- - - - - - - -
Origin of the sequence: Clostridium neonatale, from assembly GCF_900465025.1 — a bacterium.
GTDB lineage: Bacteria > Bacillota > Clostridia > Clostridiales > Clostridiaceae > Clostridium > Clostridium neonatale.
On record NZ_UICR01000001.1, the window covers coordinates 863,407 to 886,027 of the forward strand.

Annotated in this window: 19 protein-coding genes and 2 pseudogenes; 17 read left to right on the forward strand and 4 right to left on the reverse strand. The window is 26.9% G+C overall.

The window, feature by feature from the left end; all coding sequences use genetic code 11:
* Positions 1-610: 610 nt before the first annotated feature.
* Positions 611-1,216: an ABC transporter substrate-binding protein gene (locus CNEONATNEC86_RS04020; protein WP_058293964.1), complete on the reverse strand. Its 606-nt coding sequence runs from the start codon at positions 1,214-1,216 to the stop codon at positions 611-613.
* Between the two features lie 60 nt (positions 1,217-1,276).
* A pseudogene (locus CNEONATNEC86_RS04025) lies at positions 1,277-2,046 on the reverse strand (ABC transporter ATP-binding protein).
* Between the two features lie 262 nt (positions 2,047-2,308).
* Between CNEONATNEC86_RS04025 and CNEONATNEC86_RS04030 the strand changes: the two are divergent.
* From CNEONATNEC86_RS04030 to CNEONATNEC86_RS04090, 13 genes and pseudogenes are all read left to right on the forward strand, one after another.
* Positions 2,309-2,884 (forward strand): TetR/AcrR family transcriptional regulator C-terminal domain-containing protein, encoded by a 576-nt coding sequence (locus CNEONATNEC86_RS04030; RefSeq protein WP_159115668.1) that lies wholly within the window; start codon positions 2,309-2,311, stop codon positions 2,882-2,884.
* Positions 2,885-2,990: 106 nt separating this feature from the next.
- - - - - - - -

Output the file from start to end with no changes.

Origin of the sequence: Clostridium neonatale, from assembly GCF_900465025.1 — a bacterium.
GTDB lineage: Bacteria > Bacillota > Clostridia > Clostridiales > Clostridiaceae > Clostridium > Clostridium neonatale.
On record NZ_UICR01000001.1, the window covers coordinates 863,407 to 886,027 of the forward strand.

Annotated in this window: 19 protein-coding genes and 2 pseudogenes; 17 read left to right on the forward strand and 4 right to left on the reverse strand. The window is 26.9% G+C overall.

The window, feature by feature from the left end; all coding sequences use genetic code 11:
* Positions 1-610: 610 nt before the first annotated feature.
* Positions 611-1,216: an ABC transporter substrate-binding protein gene (locus CNEONATNEC86_RS04020; protein WP_058293964.1), complete on the reverse strand. Its 606-nt coding sequence runs from the start codon at positions 1,214-1,216 to the stop codon at positions 611-613.
* Between the two features lie 60 nt (positions 1,217-1,276).
* A pseudogene (locus CNEONATNEC86_RS04025) lies at positions 1,277-2,046 on the reverse strand (ABC transporter ATP-binding protein).
* Between the two features lie 262 nt (positions 2,047-2,308).
* Between CNEONATNEC86_RS04025 and CNEONATNEC86_RS04030 the strand changes: the two are divergent.
* From CNEONATNEC86_RS04030 to CNEONATNEC86_RS04090, 13 genes and pseudogenes are all read left to right on the forward strand, one after another.
* Positions 2,309-2,884 (forward strand): TetR/AcrR family transcriptional regulator C-terminal domain-containing protein, encoded by a 576-nt coding sequence (locus CNEONATNEC86_RS04030; RefSeq protein WP_159115668.1) that lies wholly within the window; start codon positions 2,309-2,311, stop codon positions 2,882-2,884.
* Positions 2,885-2,990: 106 nt separating this feature from the next.